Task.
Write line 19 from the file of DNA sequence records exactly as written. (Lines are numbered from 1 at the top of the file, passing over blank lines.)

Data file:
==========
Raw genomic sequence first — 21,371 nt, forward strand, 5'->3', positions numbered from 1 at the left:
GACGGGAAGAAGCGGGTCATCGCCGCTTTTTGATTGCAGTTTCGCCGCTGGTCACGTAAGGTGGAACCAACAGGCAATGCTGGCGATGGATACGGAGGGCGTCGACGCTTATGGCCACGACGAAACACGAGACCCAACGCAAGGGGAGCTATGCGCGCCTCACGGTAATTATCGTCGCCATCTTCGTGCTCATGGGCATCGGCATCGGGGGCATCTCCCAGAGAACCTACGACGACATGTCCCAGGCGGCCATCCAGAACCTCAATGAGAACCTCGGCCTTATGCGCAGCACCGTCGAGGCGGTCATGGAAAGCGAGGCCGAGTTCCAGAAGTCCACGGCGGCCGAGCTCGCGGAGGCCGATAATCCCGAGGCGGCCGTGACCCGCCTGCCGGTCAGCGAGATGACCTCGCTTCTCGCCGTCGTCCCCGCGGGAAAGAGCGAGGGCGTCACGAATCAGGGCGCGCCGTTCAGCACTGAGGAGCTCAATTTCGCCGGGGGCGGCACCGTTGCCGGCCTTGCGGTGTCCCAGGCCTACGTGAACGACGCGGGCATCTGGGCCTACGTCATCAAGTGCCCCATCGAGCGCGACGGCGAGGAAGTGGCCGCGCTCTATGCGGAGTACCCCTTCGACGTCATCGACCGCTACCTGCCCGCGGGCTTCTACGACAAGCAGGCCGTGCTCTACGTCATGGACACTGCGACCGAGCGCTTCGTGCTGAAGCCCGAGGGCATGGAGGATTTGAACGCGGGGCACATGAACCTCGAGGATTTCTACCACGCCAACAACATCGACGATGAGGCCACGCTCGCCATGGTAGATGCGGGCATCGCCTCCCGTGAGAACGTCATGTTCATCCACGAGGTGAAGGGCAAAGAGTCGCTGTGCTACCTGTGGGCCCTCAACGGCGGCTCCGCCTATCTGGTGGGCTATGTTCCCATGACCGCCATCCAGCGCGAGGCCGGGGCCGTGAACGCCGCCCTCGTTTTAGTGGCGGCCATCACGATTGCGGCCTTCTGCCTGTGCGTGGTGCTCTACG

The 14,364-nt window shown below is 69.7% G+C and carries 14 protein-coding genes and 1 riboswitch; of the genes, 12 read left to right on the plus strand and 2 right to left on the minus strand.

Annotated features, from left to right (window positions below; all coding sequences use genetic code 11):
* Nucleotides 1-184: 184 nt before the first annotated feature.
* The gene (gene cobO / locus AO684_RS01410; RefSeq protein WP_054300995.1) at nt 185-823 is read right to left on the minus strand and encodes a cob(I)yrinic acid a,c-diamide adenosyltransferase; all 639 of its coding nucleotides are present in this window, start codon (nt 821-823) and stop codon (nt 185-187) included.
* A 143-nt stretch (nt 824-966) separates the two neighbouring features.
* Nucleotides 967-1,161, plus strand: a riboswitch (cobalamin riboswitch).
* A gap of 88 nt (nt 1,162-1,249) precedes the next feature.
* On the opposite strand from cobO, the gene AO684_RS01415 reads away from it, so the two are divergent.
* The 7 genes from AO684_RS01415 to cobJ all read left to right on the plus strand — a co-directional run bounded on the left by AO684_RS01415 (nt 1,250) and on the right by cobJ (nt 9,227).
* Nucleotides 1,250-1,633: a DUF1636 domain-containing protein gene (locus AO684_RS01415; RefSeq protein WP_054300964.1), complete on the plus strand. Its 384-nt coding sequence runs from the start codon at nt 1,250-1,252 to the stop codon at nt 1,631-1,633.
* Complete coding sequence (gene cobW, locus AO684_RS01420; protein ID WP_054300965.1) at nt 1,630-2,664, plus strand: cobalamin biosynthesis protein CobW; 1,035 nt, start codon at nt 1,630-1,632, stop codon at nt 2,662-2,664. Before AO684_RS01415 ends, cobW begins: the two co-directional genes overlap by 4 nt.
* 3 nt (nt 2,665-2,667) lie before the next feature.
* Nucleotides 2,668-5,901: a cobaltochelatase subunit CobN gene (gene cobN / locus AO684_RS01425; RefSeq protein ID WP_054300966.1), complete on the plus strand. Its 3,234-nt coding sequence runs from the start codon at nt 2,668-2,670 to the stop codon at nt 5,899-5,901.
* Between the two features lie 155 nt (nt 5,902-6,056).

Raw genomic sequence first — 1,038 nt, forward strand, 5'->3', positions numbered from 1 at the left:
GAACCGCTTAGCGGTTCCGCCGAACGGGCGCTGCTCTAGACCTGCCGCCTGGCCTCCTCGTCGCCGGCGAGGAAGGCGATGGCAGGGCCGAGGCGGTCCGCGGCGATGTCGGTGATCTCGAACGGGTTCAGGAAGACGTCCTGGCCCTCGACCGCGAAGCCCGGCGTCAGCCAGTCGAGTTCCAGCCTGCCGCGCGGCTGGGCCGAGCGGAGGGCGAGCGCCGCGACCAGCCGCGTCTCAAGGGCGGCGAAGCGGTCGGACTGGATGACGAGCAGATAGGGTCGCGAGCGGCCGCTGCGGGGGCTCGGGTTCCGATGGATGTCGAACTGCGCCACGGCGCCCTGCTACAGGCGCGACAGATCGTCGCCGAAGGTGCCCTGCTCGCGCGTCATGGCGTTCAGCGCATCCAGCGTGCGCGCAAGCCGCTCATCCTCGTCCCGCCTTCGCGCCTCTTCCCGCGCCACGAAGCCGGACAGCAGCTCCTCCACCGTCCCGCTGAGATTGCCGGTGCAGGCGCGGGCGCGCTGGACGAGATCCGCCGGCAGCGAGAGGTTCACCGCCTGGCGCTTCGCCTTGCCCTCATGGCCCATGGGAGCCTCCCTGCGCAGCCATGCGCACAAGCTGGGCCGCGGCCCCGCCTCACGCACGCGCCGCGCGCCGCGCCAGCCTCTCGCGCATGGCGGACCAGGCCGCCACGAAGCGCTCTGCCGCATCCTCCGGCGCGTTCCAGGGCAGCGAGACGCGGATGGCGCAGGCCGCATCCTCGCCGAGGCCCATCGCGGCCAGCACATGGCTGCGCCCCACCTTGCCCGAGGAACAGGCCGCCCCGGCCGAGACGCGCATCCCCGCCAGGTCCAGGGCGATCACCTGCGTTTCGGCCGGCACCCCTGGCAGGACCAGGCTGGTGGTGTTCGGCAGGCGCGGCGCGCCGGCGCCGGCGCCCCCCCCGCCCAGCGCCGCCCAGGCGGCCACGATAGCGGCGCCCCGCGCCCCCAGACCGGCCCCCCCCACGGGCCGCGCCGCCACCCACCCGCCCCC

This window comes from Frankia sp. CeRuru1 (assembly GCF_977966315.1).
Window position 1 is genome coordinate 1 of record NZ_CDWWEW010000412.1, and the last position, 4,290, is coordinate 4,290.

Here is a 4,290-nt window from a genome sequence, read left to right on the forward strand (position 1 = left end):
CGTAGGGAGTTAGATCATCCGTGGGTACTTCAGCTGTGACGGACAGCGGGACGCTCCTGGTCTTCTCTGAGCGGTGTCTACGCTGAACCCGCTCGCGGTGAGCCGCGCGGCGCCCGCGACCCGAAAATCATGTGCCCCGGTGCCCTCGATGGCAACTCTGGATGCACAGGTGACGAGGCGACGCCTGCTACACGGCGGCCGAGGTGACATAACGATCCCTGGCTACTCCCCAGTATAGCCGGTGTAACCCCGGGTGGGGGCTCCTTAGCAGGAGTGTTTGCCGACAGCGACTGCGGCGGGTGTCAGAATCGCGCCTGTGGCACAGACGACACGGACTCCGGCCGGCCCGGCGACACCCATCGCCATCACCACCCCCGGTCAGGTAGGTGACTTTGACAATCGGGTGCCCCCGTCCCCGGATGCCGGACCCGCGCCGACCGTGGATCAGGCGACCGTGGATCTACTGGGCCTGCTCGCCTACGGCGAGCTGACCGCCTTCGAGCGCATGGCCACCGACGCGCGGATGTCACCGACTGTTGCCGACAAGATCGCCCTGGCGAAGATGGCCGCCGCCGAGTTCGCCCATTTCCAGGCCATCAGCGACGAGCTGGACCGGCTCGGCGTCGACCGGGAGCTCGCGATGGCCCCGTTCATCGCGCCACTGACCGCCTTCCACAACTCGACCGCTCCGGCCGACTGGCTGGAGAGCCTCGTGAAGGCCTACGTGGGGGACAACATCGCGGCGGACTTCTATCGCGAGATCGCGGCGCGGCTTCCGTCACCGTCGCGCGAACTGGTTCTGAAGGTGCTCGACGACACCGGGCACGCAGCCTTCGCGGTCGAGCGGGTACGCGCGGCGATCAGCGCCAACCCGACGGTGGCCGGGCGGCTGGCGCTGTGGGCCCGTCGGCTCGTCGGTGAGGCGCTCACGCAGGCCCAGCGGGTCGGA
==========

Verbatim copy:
This window comes from Frankia sp. CeRuru1 (assembly GCF_977966315.1).